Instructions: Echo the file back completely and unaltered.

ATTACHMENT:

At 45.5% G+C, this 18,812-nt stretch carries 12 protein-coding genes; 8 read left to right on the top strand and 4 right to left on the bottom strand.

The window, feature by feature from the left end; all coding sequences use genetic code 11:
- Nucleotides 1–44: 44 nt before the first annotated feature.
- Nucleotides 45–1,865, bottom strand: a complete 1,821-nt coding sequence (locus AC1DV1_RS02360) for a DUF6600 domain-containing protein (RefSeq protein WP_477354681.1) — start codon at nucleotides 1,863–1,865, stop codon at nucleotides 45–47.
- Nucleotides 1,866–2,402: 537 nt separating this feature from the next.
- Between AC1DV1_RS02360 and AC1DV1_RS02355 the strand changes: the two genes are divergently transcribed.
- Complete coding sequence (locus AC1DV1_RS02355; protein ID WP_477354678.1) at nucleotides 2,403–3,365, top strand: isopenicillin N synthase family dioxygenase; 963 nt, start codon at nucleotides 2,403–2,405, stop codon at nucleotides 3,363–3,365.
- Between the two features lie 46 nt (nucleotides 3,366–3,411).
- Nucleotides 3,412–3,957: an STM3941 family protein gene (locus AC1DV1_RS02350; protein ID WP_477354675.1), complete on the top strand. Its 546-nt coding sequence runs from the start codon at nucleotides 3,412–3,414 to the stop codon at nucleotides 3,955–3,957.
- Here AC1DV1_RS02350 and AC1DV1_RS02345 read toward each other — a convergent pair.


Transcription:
At 45.5% G+C, this 18,812-nt stretch carries 12 protein-coding genes; 8 read left to right on the top strand and 4 right to left on the bottom strand.

The window, feature by feature from the left end; all coding sequences use genetic code 11:
- Nucleotides 1–44: 44 nt before the first annotated feature.
- Nucleotides 45–1,865, bottom strand: a complete 1,821-nt coding sequence (locus AC1DV1_RS02360) for a DUF6600 domain-containing protein (RefSeq protein WP_477354681.1) — start codon at nucleotides 1,863–1,865, stop codon at nucleotides 45–47.
- Nucleotides 1,866–2,402: 537 nt separating this feature from the next.
- Between AC1DV1_RS02360 and AC1DV1_RS02355 the strand changes: the two genes are divergently transcribed.
- Complete coding sequence (locus AC1DV1_RS02355; protein ID WP_477354678.1) at nucleotides 2,403–3,365, top strand: isopenicillin N synthase family dioxygenase; 963 nt, start codon at nucleotides 2,403–2,405, stop codon at nucleotides 3,363–3,365.
- Between the two features lie 46 nt (nucleotides 3,366–3,411).
- Nucleotides 3,412–3,957: an STM3941 family protein gene (locus AC1DV1_RS02350; protein ID WP_477354675.1), complete on the top strand. Its 546-nt coding sequence runs from the start codon at nucleotides 3,412–3,414 to the stop codon at nucleotides 3,955–3,957.
- Here AC1DV1_RS02350 and AC1DV1_RS02345 read toward each other — a convergent pair.